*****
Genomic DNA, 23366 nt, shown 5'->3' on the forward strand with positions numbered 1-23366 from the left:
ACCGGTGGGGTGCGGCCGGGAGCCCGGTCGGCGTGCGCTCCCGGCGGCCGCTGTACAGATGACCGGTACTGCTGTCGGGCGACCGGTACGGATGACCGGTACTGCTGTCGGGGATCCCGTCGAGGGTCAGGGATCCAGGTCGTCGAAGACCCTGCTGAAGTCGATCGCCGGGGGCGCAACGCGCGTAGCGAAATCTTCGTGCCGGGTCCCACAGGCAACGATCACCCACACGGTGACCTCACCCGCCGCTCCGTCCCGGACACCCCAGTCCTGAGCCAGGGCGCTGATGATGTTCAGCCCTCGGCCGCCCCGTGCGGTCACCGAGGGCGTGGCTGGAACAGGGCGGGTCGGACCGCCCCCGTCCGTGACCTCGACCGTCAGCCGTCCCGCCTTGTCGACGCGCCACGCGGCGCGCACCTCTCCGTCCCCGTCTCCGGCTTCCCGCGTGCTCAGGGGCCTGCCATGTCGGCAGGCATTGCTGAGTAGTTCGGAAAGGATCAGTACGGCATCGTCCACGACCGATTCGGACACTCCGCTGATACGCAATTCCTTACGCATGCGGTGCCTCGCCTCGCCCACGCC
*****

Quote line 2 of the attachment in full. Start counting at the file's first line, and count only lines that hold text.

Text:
ACCGGTGGGGTGCGGCCGGGAGCCCGGTCGGCGTGCGCTCCCGGCGGCCGCTGTACAGATGACCGGTACTGCTGTCGGGCGACCGGTACGGATGACCGGTACTGCTGTCGGGGATCCCGTCGAGGGTCAGGGATCCAGGTCGTCGAAGACCCTGCTGAAGTCGATCGCCGGGGGCGCAACGCGCGTAGCGAAATCTTCGTGCCGGGTCCCACAGGCAACGATCACCCACACGGTGACCTCACCCGCCGCTCCGTCCCGGACACCCCAGTCCTGAGCCAGGGCGCTGATGATGTTCAGCCCTCGGCCGCCCCGTGCGGTCACCGAGGGCGTGGCTGGAACAGGGCGGGTCGGACCGCCCCCGTCCGTGACCTCGACCGTCAGCCGTCCCGCCTTGTCGACGCGCCACGCGGCGCGCACCTCTCCGTCCCCGTCTCCGGCTTCCCGCGTGCTCAGGGGCCTGCCATGTCGGCAGGCATTGCTGAGTAGTTCGGAAAGGATCAGTACGGCATCGTCCACGACCGATTCGGACACTCCGCTGATACGCAATTCCTTACGCATGCGGTGCCTCGCCTCGCCCACGCC